mon 24/06/2024

The War On Drugs, OVO Hydro, Glasgow review - impressive musicianship but a lack of excitement | reviews, news & interviews

The War On Drugs, OVO Hydro, Glasgow review - impressive musicianship but a lack of excitement

The War On Drugs, OVO Hydro, Glasgow review - impressive musicianship but a lack of excitement

The seven piece's lengthy songs became bogged down too often

The War on Drugs were all smilesJimmy Fontaine

War might be good for absolutely nothing, but it does provide bands with some easy names. Before the War on Drugs headline set, Warpaint took to the stage, and despite a muted reaction to the quartet they were on enjoyable form. They’re unlikely to ever be topping the bill in arenas in their own right, but maybe that’s a good thing, and the funky closing double header of “New Song” and “Disco//Very” whipped by with pace and verve.

Then again, the War on Drugs themselves seemed a long shot to become an arena band, even with a sound considerable in scope. Perhaps their booker had over-estimated their drawing power, given that the upper decks of the Glasgow venue were tarped off, and there was plenty of space remaining on the floor. That meant there was an airy, literally chilly atmosphere before Adam Granduciel led his cohorts out, and rather predictably it took time for the gig to warm up.

Time is a rather elastic concept to the seven-piece group, given the number of their songs that are stretched out into jams, a strategy that alternated between thrilling success and tedious failure all night. The musicianship was exemplary throughout, from the totemic beats drummer Charlie Hall laid down, a grin on his face and his hair buffeted by fans, to the stirring saxophone blasts from Jon Natchez. When the latter cut loose late on, during the vibrant pop of “I Don’t Live Here Anymore”, it felt like the whole song was enlivened.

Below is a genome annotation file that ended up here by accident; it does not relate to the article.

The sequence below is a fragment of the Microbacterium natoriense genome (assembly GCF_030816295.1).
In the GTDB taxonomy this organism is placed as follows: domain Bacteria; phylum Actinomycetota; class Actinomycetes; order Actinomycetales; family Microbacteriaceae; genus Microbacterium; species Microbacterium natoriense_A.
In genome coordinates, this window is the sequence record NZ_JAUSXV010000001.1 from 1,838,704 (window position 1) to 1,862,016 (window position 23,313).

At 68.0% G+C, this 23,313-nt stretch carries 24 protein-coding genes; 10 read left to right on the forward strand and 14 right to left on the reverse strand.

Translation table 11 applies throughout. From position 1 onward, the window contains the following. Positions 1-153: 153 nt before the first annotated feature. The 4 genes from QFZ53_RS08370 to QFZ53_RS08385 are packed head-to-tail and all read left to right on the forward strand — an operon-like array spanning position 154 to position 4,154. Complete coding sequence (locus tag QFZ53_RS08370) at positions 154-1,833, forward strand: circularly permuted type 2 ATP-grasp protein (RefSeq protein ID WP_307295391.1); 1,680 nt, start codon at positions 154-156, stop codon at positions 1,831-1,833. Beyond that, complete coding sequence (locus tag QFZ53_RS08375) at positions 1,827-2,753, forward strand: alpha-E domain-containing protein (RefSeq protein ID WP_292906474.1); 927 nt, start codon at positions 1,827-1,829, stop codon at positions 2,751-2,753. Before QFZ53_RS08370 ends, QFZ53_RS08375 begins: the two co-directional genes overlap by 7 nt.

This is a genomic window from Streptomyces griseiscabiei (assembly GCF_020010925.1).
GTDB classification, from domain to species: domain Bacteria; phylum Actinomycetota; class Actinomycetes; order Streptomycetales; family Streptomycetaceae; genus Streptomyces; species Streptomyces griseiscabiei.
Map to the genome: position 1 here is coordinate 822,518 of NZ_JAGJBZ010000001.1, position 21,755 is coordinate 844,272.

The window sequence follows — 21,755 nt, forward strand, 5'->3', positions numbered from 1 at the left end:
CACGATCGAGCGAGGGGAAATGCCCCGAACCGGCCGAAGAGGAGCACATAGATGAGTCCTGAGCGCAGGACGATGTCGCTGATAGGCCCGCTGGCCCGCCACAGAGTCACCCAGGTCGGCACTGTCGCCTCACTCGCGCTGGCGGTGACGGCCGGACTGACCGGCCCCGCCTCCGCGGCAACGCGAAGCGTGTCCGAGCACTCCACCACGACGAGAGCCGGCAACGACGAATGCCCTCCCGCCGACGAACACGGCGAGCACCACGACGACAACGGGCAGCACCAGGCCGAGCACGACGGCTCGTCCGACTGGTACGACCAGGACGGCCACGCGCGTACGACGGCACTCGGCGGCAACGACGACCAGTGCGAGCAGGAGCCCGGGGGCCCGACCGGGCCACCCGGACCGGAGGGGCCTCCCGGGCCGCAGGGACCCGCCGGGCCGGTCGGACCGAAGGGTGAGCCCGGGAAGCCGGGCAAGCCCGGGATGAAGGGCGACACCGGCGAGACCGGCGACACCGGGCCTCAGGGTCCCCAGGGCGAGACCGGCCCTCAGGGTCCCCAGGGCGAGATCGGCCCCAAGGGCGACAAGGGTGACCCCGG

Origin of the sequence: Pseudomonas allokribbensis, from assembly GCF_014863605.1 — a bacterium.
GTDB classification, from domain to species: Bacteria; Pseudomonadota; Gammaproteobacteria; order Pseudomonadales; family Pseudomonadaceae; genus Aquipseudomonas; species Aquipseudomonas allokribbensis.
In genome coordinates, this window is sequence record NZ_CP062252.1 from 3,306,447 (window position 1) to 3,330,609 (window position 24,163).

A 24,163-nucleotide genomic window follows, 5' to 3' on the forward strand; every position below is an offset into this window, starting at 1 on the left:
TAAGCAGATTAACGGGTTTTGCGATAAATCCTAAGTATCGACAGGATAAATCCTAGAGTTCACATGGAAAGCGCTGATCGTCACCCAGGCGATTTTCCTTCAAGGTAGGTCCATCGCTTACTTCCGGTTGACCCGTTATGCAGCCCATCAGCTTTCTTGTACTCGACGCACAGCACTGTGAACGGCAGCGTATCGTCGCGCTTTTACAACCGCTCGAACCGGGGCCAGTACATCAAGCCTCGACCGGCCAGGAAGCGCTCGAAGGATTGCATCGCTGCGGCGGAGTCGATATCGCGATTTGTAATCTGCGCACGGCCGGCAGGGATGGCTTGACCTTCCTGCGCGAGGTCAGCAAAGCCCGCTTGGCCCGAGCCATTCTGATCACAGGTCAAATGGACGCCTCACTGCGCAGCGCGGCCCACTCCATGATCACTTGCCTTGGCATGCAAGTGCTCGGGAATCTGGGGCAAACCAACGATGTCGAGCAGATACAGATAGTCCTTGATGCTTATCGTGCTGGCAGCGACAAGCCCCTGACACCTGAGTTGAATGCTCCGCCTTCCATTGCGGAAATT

Such moments were needed, for this was a sparse show in terms of any showmanship. Aside from a varied lights display there was nothing visual all night beyond the vivid purple shirt Granduciel was wearing, while his onstage chat tended to be fired out machine gun style, words running together excitedly. “WE’REREALLYGLADTOBEHERE” he stated, and there did an evident enjoyment from the group, whether they were drawing out the hazy “Harmonia’s Dream” into blissful noise or propelling the synths of “I Don’t Wanna Wait”.

Yet no matter the quality of the musicians or the pleasure of the band themselves, there was also the matter of the songs. At their worst they carried all the excess of a Roman orgy with none of the eventual satisfaction, just a parade of guitar solos and melodies trying to soar while middle aged men looked and each other and nodded their heads, presumably acknowledging that this was authentic, real music.

It was dull all too often, from the wannabee Springsteen tone of “Oceans of Darkness” to Granduciel bellowing out “who are ya” during the forgettable rock of “Victim, as if he’d wandered off to the football. There was a need there to change the pace, but exceptions to the formula were rare in a set that went past the two hour mark. So for every bop like “Red Eyes” there was also an “Occasional Rain”, which slowed the gig down near the climax.

Naturally it peaked during a rendition of “Under the Pressure” that clocked double figures in minutes, and went from a propulsive Kraftwerk meets Dire Straits tune into a legitimate party anthem, bodies all moving to the beat. Equally naturally, the gig kept going after that, and by the time a melodic cover of “Strange Boat” by the Waterboys concluded matters the euphoria had been allowed to subside yet again.

They carried all the excess of a Roman orgy with none of the eventual satisfaction


Editor Rating: 
Average: 3 (1 vote)

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